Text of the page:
There is no anti-communist like an ex-communist; there is no anti-Soviet like a defector. The authors of this hefty 800-page study of Soviet history, Mikhail Heller and Aleksandr Nekrich, left the Soviet Union and came to the West in 1969 and 1976 respectively, and they clearly detest the regime and system they left, which they characterize in their title as "Utopia in Power." They have written less a history than a polemic, in some respects an anti-history designed to correct the woolly-headed ideas of Western liberals and of naive and uncomprehending "Sovietologists" and "experts."
This does not mean that the book is without value. Particularly with respect to those Soviet internal developments that truly interest them, the authors bring forth an inexhaustible cascade of facts and insights. Heller and Nekrich have done much painstaking research and have produced a richly illuminated account of the Russian experience in modern times.
The authors' description of dissident activities in Moscow is penetrating. They present excellent accounts of the Novocherkassk riot of 1962, the post-World War II separatist movement in the Western Ukraine, the forced repatriations between 1945 and 1947, and the shameful story of British and American collaboration in sending Russians back to imprisonment and death at that time.
What seems to be lacking is balance. Lenin emerges as ruthless, brutal and self-serving, both for himself and his cause. The authors are right; he was all of those things on occasion. But he was also a towering intellect, a man of decisive action, and surely one of the greatest men of our century.
The authors assert that Stalinism was not the corruption of Leninism; it was the fulfillment of it. They deny that Stalin became paranoid in the 1930s, almost as if they were denying Stalin the defense of insanity, which would have reduced the bestiality of his crimes. Their treatment of Nikita Khrushchev is more comprehending, and the chapter on Khrushchev ends with an eloquent, poignant and fair-minded summation of that leader's weaknesses, strengths.
The authors concede no virtues and no domestic accomplishments to Leonid Brezhnev. Similarly, "Andropov did not carry out a single reform." The brief incumbency of Chernenko is virtually untreated, and the volume closes--understandably--without devoting substantive attention to Mikhail Gorbachev's time in power.
The book's coverage of Soviet foreign policy since 1917 is less careful and more cursory than its examination of internal events. The authors' convictions are deeply held, and they include the belief that U.S. policy has been naive, that Western European policies have been weak, and that a Sino-Soviet rapprochement is "not to be excluded." Actions like the Soviet invasion of Hungary in 1956, of Czechoslovakia in 1968, and of Afghanistan in 1979 "always required the consent of the West. The green light for Soviet action had been given by the West in 1956 and again in 1968." Elsewhere, the authors say that the Hungarian revolution "was crushed by the treads of Soviet tanks and the indifference of the Western nations." Even Ronald Reagan's policies come under this cloud, mainly because of the lifting of the anti-Soviet grain embargo in 1981.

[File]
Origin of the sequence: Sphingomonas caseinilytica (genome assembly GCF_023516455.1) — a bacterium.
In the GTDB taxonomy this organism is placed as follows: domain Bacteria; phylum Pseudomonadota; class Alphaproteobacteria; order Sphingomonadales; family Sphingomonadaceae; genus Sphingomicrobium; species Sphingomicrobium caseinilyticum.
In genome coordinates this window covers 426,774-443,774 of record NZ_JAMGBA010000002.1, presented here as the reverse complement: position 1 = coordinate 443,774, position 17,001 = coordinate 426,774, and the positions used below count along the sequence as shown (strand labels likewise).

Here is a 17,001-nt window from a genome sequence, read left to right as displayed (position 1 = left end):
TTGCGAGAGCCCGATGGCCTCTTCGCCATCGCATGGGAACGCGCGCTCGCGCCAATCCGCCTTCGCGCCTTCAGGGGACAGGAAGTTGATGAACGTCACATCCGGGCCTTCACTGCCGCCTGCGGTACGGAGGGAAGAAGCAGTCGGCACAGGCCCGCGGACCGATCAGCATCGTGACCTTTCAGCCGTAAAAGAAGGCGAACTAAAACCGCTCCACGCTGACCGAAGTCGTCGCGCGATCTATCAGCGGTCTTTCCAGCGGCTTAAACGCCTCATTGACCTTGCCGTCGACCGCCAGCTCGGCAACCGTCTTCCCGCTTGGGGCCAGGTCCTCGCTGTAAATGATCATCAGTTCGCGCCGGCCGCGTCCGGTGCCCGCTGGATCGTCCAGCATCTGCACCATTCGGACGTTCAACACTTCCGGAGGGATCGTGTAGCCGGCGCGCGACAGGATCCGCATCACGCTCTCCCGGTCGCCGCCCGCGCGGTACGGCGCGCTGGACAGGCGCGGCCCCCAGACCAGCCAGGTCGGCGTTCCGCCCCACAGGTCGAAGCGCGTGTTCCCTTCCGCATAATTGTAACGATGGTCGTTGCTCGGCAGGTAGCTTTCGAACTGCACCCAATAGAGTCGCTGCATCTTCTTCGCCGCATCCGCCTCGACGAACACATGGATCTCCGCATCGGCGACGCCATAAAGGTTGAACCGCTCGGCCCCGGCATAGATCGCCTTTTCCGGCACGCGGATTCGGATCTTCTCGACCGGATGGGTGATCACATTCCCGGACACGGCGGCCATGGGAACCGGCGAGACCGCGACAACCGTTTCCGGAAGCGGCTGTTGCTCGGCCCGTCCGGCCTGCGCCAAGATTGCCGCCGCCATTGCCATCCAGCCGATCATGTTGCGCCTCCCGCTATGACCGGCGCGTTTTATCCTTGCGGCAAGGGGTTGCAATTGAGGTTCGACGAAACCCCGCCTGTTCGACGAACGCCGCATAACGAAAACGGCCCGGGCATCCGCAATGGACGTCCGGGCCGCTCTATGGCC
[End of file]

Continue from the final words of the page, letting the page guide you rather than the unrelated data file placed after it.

In chilling detail, Heller and Nekrich describe Stalin's double-dealing with respect to Hitler and the Western powers in 1939. They also paint a vivid picture of Stalin's perverse disbelief of the warnings given him in 1941 that Hitler would attack. In the period leading up to the Munich crisis of 1938, however, Soviet policy was more admirable. The authors pass over Munich in two short sentences, noting only that the Western powers were aiming the agreement at both Czechoslovakia and the Soviet Union. One gets an impression that international political events which fail to reveal Soviet perfidy are of modest interest. A bare-bones chronicle disposes of many of them.
So far as Sino-Soviet relations are concerned, the authors describe them as blossoming, becoming "especially close during the Korean war." This is probably not true, because--in particular--the Soviets insisted on selling arms to the Chinese while they were giving them to the North Koreans. The tensions of the mid-1950s are largely passed over, and one almost gets the impression that relations took their sharp down-turn only in the 1960s. The authors then conclude that "the Chinese government gradually abandoned its openly anti-Soviet tone" after Mao's death in 1976.
In the discussion of Soviet foreign affairs, minor factual errors become more frequent. For example, the SALT I agreement is identified as having been concluded in 1973 rather than in 1972. The authors also get the locale and context of Khrushchev's "We will bury you" remark wrong. I know; I was present in 1959 when he said it.
This review should not end on a negative note. While bias prevents the book from serving well as a text on Soviet history, it is a treasure-house of interesting and useful material for an already-knowledgeable student of the internal history of the Soviet Union. It merits careful and interested reading.